So while it would have been interesting to have a critique of language from the point of view of sexuality, as Rich and Warner have done for gender, Toibin’s ambition in Love in a Dark Time is rather more modest. He takes nine famous 20th century artists, all of whom were admittedly homosexual, whose sexuality either brought them to grief, or is simply airbrushed out of memory – and tries to illuminate that ‘area of darkness’ – their sexuality – and its connection to their work. Yet, this is not to be dismissed as a crude attempt at creating – or re-creating – an artistic canon. Toibin’s pain at the ignorance about gay lives is matched only by his terror of caricature, of reducing an artist to his sexuality, of feeding the myth of the ‘tragic queer’. This gives Love in a Dark Time an ambiguous tone, that neatly dovetails with the ambiguous lives lead by most of its principal subjects.

Toibin must walk a tightrope. He must focus on the sexuality of his nine chosen artists, while rejecting simplistic explanations about the relationship between their sexuality and their art. He must illuminate sexuality and its inextricable connection with art, without casting so bright a glare that it overwhelms everything else. For the most part, he walks it well, and it gives the book – to use a description by Robert Lowell of Elizabeth Bishop’s work – “something in motion, weary but persistent.”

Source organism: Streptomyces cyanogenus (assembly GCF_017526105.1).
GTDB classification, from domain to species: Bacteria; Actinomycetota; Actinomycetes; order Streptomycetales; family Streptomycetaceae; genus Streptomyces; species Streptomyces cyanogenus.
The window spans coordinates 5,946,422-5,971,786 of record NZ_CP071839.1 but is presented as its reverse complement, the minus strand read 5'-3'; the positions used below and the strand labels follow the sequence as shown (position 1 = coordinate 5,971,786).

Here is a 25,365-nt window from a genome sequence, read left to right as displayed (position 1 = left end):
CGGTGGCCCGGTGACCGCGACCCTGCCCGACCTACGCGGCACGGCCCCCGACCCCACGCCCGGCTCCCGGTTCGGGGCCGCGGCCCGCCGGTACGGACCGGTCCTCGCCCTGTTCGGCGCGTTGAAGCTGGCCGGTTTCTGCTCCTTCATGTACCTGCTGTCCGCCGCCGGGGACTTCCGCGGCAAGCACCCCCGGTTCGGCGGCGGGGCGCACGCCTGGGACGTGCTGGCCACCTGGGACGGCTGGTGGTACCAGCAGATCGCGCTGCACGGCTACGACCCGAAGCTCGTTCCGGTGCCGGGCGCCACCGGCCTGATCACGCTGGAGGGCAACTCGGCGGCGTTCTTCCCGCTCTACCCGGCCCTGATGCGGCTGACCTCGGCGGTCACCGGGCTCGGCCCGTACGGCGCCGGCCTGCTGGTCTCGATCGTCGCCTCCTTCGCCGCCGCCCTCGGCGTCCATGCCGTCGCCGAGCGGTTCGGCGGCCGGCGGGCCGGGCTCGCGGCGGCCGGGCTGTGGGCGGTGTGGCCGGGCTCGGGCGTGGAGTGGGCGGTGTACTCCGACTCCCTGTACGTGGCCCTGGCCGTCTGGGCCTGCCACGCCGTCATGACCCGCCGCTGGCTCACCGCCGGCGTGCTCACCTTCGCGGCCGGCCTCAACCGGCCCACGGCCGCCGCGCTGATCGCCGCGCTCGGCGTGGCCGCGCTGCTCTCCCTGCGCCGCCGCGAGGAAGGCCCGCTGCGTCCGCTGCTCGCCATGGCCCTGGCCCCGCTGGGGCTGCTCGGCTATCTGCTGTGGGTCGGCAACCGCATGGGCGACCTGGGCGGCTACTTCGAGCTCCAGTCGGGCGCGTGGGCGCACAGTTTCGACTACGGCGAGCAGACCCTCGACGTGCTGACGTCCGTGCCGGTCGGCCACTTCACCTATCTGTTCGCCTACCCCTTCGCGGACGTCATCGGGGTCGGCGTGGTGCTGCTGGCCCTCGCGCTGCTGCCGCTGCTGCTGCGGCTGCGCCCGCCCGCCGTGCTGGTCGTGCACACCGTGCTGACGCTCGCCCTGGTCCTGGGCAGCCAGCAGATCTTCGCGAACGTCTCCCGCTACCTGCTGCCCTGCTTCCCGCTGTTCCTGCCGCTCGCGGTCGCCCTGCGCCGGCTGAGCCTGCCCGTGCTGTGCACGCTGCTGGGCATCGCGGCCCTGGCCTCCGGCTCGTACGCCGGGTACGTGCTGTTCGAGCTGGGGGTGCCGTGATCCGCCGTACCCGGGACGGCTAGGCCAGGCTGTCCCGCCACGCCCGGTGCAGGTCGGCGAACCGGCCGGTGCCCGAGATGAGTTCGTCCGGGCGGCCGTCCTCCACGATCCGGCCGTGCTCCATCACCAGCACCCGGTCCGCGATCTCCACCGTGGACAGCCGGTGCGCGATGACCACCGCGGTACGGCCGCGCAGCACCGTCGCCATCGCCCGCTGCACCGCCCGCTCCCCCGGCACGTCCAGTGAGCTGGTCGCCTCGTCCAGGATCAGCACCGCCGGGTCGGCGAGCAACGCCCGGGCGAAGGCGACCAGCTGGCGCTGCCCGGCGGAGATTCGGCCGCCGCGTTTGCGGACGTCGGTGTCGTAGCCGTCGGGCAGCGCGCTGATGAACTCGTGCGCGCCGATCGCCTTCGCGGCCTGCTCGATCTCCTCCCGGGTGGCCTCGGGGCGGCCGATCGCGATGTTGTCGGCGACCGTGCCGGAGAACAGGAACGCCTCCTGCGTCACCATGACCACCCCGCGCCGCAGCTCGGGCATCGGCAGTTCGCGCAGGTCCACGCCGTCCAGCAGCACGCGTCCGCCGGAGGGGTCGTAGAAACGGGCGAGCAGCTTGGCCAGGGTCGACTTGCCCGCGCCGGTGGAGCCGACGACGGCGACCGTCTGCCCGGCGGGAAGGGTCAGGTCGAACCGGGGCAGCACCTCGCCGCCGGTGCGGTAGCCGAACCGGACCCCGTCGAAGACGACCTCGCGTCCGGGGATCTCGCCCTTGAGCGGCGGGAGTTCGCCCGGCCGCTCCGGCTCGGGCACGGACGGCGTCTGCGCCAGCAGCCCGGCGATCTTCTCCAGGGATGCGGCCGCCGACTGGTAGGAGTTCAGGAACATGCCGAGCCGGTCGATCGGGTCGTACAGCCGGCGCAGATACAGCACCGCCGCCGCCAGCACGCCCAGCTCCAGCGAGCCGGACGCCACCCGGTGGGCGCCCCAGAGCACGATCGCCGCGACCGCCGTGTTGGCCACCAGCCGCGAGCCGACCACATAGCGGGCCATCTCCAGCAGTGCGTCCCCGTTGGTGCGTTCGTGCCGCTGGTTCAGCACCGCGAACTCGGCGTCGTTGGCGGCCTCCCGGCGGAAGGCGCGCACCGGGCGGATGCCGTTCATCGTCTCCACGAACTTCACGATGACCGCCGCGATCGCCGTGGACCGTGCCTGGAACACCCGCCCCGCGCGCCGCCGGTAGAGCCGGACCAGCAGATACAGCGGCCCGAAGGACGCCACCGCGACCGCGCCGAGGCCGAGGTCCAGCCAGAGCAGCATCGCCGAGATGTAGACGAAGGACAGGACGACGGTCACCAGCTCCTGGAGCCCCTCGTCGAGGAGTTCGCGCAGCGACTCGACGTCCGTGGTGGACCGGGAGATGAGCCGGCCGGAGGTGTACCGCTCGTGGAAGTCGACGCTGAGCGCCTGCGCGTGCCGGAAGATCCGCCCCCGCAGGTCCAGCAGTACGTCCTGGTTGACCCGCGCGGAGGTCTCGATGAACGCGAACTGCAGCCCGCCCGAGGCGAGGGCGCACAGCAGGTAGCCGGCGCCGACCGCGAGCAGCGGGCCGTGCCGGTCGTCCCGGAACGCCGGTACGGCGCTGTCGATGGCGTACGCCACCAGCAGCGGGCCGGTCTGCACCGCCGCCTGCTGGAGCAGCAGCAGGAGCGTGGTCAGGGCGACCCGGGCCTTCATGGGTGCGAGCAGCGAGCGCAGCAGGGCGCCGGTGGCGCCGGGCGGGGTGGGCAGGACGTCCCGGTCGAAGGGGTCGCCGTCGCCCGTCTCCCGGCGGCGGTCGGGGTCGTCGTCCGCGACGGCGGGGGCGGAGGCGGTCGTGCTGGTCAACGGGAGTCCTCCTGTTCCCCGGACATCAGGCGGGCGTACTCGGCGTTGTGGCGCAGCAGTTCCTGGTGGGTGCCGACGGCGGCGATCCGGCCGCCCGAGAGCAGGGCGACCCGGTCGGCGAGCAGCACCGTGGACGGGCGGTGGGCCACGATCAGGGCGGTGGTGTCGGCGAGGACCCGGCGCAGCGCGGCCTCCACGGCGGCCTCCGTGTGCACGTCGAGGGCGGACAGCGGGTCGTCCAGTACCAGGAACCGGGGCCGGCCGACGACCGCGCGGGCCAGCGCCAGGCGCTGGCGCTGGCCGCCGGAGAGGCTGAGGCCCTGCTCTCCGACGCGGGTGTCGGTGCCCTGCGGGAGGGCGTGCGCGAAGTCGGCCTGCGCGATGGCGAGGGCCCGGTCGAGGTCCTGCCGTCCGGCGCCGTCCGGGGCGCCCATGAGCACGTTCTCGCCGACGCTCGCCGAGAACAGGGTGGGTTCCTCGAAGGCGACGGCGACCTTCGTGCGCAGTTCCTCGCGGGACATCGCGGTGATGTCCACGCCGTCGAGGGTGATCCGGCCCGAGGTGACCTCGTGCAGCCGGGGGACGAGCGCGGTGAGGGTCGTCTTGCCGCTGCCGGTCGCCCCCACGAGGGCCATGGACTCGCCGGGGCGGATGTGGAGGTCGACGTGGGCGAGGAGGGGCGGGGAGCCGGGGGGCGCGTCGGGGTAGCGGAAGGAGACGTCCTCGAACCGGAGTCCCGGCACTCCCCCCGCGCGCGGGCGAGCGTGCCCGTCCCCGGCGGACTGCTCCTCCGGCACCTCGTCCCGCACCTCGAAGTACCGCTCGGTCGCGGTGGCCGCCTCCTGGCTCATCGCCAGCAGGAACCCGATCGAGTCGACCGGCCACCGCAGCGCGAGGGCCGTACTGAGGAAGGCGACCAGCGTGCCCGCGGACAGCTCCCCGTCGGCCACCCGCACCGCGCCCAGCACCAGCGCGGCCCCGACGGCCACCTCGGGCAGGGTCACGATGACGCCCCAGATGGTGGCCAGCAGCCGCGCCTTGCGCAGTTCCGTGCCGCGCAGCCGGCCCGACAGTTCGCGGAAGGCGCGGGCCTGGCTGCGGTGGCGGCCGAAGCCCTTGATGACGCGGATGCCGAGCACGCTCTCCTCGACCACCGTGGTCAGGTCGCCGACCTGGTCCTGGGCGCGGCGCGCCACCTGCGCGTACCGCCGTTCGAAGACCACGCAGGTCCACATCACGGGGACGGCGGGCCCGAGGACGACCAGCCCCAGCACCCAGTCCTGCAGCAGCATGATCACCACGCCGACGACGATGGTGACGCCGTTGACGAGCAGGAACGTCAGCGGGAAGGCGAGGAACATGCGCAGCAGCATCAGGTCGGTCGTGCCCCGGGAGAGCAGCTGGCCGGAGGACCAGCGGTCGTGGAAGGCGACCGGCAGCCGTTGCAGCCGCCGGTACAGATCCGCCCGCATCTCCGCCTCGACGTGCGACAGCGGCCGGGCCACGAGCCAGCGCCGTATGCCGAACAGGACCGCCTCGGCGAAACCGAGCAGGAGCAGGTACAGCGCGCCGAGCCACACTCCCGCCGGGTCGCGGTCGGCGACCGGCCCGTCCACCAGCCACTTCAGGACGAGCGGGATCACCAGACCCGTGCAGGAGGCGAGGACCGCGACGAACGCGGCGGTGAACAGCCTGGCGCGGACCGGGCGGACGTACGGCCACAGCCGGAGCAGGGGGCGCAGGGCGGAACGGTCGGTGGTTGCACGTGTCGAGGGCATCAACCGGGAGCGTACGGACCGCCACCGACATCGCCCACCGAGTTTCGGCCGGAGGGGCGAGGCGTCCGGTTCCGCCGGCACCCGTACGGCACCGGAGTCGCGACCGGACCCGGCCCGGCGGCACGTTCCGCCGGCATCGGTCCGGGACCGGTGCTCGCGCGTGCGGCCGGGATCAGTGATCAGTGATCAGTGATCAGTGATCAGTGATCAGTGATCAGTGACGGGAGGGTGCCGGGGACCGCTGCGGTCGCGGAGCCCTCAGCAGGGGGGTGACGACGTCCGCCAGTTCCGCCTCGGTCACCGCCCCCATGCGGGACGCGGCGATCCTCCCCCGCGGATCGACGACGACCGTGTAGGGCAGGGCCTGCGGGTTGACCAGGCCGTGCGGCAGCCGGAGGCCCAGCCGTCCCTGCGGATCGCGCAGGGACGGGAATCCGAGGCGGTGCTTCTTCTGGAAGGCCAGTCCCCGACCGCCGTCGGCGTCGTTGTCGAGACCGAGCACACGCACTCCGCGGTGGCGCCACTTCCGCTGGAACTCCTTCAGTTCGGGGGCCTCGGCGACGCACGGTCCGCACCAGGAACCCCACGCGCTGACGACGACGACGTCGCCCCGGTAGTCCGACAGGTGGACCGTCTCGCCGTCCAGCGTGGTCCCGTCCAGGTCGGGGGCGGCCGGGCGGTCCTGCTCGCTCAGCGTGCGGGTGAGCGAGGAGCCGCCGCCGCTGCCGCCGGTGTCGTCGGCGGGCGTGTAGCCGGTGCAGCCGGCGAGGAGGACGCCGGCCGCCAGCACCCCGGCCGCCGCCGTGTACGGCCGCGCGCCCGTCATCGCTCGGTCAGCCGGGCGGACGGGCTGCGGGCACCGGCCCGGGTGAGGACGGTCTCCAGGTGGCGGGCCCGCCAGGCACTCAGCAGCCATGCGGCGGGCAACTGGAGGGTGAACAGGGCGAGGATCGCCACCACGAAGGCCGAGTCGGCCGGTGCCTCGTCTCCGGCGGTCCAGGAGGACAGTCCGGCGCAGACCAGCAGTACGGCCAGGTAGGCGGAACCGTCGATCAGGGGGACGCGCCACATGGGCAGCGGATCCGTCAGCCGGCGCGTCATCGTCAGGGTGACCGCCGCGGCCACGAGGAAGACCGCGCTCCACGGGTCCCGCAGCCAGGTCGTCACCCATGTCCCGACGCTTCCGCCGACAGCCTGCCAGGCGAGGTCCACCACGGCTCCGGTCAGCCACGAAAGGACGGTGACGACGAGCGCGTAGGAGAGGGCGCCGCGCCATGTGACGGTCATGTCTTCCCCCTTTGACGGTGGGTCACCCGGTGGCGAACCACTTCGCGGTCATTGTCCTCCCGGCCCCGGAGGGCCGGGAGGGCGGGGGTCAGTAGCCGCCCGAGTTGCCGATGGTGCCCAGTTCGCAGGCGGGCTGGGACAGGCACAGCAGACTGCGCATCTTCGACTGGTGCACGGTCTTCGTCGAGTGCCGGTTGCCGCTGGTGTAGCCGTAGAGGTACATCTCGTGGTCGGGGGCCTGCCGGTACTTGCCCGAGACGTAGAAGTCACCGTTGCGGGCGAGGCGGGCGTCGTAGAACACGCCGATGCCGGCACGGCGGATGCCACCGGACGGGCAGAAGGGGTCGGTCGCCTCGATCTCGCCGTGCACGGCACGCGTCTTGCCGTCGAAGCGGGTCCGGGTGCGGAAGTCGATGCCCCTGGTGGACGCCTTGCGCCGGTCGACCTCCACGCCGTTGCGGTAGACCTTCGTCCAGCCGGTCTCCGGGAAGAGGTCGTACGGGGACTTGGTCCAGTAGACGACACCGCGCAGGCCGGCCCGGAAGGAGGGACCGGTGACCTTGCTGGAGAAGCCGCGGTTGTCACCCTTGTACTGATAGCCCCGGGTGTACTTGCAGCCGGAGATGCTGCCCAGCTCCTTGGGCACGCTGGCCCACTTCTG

Perhaps the key lies in his choice of subjects. Three of the nine (Oscar Wilde, Roger Casement, Francis Bacon) are Irish – a fraught identity in its own right (and one closest to Toibin’s heart – it is perhaps unsurprising that those three chapters are amongst the longest and most detailed, and their lives are the most lovingly excavated ones in the book). James Baldwin is at the intersection of race and sexuality (Toibin details his struggles to break out of the trope of the “black writer”), and Elizabeth Bishop at the intersection of gender and sexuality. Toibin seems to have paid special heed to Amartya Sen’s warnings against the totalising effects of a single identity, because even his other selections – Thom Gunn, Mark Doty and Thomas Mann (I discount the essay on Pedro Almodovar, which seems almost to be a hasty afterthought) resist easy categorisation, both of their work and their lives. Like Eliot’s observation about James, which he quotes, what Toibin is most concerned with is to prevent – both himself, and his account of his subjects – from being “penetrated by an idea.”

The realisation that his subjects evade easy or definite classifications pervades Toibin’s consideration of their work. The haunting, uncertain quality of the artists’ work leaks into the pages of the book. For instance, Toibin’s account of Bacon’s Three Studies for Figures at the Base of a Crucifixion is perhaps one of the finest passages in the book:

“There is a sense of overwhelming pain here, but experienced by a creature who has known language, howling out a word rather than a cry, or a cry that has the memory of a word.”